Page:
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This article was published 8/1/2014 (900 days ago), so information in it may no longer be current.
HudBay to spend $116M
ONE of the biggest mining operators in the province -- HudBay Minerals Inc. -- plans to spend about $116 million this year on mine-development and exploration projects in northern Manitoba.
The Toronto firm said Wednesday it expects to spend $100 million on mine-development in the province and $15.8 million on exploration.
The expenditures are part of the company's plan to spend $1 billion on capital projects this year in Canada and South America, and $20.4 million on exploration projects.
The capital expenditures include $75 million on work tied to its Lalor underground mine near Snow Lake and $5 million earmarked for its Reed Mine, 120 kilometres east of Flin Flon.
HudBay said the Lalor and Reed projects are both proceeding on schedule and on budget. Commercial production is expected to begin in the second quarter at the Reed Mine, and in the last half of the year at Lalor, it added.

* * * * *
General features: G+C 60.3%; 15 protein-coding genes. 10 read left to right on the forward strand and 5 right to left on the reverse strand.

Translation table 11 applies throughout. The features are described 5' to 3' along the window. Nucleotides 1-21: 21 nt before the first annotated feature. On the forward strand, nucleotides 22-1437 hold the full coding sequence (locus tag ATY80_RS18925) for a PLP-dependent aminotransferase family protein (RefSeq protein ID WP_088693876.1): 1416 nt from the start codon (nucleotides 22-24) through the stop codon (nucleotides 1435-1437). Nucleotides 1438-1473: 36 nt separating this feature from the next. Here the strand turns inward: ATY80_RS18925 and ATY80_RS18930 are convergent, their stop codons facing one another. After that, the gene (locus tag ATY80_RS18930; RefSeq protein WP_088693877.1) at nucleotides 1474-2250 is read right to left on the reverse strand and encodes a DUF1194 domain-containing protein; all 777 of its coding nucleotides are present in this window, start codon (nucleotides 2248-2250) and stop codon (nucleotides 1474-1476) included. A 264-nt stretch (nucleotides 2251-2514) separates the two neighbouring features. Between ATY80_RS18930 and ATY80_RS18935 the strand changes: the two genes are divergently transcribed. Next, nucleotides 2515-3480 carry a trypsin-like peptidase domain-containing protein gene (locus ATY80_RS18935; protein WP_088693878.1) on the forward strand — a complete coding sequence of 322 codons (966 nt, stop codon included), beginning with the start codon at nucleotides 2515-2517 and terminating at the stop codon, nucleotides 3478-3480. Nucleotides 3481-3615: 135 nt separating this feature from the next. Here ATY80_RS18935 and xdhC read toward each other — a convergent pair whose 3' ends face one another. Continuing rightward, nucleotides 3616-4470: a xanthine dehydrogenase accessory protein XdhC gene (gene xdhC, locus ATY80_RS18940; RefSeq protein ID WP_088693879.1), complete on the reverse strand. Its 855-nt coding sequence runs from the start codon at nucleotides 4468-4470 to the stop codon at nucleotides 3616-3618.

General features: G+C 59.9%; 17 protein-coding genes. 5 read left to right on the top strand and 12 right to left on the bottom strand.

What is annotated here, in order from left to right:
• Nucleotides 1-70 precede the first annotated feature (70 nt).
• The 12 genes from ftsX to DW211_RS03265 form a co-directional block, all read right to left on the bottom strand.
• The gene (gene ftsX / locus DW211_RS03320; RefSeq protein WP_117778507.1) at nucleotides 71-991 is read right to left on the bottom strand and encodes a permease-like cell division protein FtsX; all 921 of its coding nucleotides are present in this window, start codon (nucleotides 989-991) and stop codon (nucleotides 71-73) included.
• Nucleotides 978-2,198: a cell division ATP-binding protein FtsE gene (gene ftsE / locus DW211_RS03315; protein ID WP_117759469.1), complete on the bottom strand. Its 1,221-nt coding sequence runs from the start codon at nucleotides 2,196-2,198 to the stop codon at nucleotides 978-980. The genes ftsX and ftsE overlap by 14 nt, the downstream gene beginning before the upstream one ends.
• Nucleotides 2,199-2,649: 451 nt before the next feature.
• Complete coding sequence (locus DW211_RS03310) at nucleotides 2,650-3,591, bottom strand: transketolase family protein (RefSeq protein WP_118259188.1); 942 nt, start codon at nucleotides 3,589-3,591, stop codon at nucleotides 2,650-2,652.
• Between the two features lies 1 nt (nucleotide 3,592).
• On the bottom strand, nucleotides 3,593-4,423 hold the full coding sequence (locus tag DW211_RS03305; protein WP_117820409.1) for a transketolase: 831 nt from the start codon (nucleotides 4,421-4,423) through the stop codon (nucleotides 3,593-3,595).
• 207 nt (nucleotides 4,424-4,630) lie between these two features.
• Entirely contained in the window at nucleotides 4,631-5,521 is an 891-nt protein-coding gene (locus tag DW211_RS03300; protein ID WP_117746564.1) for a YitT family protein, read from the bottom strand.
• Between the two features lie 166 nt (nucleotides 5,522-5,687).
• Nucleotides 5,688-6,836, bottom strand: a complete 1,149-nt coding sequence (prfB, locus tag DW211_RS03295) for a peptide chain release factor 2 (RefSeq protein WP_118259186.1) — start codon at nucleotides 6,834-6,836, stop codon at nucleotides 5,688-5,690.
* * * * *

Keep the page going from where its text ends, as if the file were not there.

It said the bulk of the exploration expenditures in Manitoba will be at the Lalor Mine. But it also plans to conduct some underground exploration drilling at its 777 Mine at Flin Flon with the aim of extending the life of that mine beyond 2021.
Judge OK's Madoff deal
NEW YORK -- A judge on Wednesday approved a non-prosecution agreement reached after JPMorgan Chase & Co. agreed to pay $1.7 billion to settle criminal charges stemming from its failure to report its concerns about Wall Street swindler Bernard Madoff's private investment service.
The judge's approval came a day after the deal was announced in Manhattan by federal authorities. The agreement requires the bank to pay the $1.7-billion forfeiture -- the largest by a U.S. bank for a Bank Secrecy Act violation -- and to acknowledge failures in its protections against money laundering and reform them.
The judge set a January 2016 court date for the government to report whether the bank has complied with the agreement.
JPMorgan will pay more than $2.5 billion in total to settle claims stemming from Madoff's fraud, which was revealed in December 2008, when he ran out of money to honour requests for withdrawals by thousands of investors. Less than $300 million of their original investment of nearly $20 billion remained, although Madoff had sent statements only days earlier claiming it had grown to more than $60 billion.
-- from the news services